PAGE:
by Geoff Barton
, ASCL General Secretary
Amid the chaotic, morale-sapping, unseemly political turbulence of these past few weeks, I’ve been spending time out in the real world. It’s been like parole.
So, whilst Westminster has been spinning downwards in humiliating turmoil, here at ASCL we’ve stayed well away. Instead, I’ve been pleased to be on the road with other members of the ASCL policy and member support team, plus our Presidential Trio
, and – like some bunch of groovy rockers – we’ve been turning up in different UK venues as part of ASCL’s series of Autumn Leadership Conferences
And there’s been something incredibly, genuinely grounding about it. Because whilst as delegates you come to these conferences to listen to us, we come to them to listen to you.
And what we have seen and heard is extraordinary leadership through times of unnerving adversity.
You’ve been describing – inevitably and rightly - the realities of the funding crisis, pay and conditions, the woeful state of teacher recruitment and retention, pupil behaviour, and the sense of a government who have little genuine interest in education.
And it would therefore be easy to head into a half-term break full of woe, a lament to the abysmal political leadership we’ve just witnessed.
And – to be clear – I’ve never known morale so low, and in some cases so desperate, amongst some of our members, so this isn’t a plea for complacency.
But once again this week, our members exuded humanity, empathy and a relentless determination to do what’s needed for young people, with – frankly - rapidly diminishing resources.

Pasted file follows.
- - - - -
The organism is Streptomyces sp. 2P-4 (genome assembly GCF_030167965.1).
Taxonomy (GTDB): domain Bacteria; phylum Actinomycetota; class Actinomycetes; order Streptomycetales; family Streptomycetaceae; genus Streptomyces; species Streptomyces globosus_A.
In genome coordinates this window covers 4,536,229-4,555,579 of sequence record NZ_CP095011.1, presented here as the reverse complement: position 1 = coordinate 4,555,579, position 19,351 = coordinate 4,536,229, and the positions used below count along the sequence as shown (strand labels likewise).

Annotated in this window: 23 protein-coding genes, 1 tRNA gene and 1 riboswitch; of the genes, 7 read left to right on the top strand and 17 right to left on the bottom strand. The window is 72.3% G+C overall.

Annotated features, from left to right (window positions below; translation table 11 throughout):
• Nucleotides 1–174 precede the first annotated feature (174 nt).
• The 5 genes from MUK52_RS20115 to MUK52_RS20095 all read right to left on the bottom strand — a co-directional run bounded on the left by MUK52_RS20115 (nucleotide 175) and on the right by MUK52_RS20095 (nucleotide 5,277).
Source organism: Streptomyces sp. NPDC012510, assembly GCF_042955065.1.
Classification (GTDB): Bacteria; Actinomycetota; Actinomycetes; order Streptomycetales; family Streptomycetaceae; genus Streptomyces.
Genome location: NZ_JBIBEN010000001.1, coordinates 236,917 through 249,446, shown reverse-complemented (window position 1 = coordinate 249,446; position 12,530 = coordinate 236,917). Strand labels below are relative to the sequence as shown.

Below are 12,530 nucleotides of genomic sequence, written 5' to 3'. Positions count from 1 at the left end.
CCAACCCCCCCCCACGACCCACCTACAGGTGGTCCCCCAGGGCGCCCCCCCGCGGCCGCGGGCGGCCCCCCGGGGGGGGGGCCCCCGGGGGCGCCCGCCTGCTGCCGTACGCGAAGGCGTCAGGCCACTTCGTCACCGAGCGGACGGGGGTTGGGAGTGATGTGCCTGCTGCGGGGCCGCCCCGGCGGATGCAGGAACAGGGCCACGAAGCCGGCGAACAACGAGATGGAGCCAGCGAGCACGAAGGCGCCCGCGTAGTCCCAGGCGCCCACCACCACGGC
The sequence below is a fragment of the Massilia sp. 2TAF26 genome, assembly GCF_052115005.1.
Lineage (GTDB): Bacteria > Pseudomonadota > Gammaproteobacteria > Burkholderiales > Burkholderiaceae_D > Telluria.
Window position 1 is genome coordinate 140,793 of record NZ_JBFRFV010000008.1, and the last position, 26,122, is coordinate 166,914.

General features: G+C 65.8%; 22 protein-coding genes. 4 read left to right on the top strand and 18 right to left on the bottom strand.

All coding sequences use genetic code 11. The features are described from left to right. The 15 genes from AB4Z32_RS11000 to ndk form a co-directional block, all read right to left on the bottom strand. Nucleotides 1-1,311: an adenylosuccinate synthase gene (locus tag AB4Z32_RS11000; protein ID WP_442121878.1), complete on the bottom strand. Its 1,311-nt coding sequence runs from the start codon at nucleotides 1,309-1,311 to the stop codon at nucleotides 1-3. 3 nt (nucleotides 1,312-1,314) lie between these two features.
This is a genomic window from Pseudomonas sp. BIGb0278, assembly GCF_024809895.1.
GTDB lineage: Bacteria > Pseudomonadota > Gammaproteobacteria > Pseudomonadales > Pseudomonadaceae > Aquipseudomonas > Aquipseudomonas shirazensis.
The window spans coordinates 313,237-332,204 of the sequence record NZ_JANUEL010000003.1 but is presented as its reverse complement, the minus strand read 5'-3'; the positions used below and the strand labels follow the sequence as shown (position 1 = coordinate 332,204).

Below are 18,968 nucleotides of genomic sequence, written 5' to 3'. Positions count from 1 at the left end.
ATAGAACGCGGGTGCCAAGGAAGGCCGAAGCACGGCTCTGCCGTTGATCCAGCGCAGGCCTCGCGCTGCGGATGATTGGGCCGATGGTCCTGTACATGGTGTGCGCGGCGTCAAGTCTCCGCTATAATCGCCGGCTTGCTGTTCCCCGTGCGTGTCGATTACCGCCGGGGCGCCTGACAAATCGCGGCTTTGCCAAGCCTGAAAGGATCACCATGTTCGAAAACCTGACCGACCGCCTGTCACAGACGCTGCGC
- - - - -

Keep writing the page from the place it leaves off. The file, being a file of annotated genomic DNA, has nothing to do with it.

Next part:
You, like me, will have looked on with horror at these weeks of an unending Conservative Party psychodrama. Grimly fascinating, this has also felt like a complete abnegation of responsibility to the UK’s citizens and their needs.
That’s what I see from them, the politicians. But it’s not what I see in you, genuine public servants in the school, trust and college sector.
You know that principled, ethical leadership matters. You know that having a diverse leadership team – Abraham Lincoln’s ‘team of rivals’ rather than a coterie of loyalists - will make your institution stronger. You know that saying no is harder than saying yes – and avoids subsequent humiliating climbdowns.
You also know that authentic communication rather than repetitive soundbites is essential. You know that being visible in leadership – rather than retreating to the bunker of your office – shows a level of courage that is hard to argue against.
You know all this and so much more. And, like me, I suspect you will have looked on and felt appalled and embarrassed at what leadership at a national level currently looks like.
But all the more reason, therefore, to reaffirm our understanding of what genuine leadership means in its understated, non-grandstanding reality. All the more reason also to grab a much-needed break and to regroup with friends and family, in order to process the mayhem of what we have been witness to, but also to prepare yourself for a tough and turbulent winter ahead.
As a weekend beckons ahead of another extraordinary week in UK history, keep an eye out for ASCL and other organisations. We have three days or so to show that education matters, and to challenge our future Prime Minister to demonstrate that she or he feels the same.
We’ll do our best on that.
Meanwhile, you do your best to grab some time off with family and friends. Education matters hugely. But so do you.
And you therefore need to build in some recuperation time for the turbulent weeks and months ahead. This isn’t some self-indulgent luxury. It’s essential. Have a good break.
is ASCL General Secretary.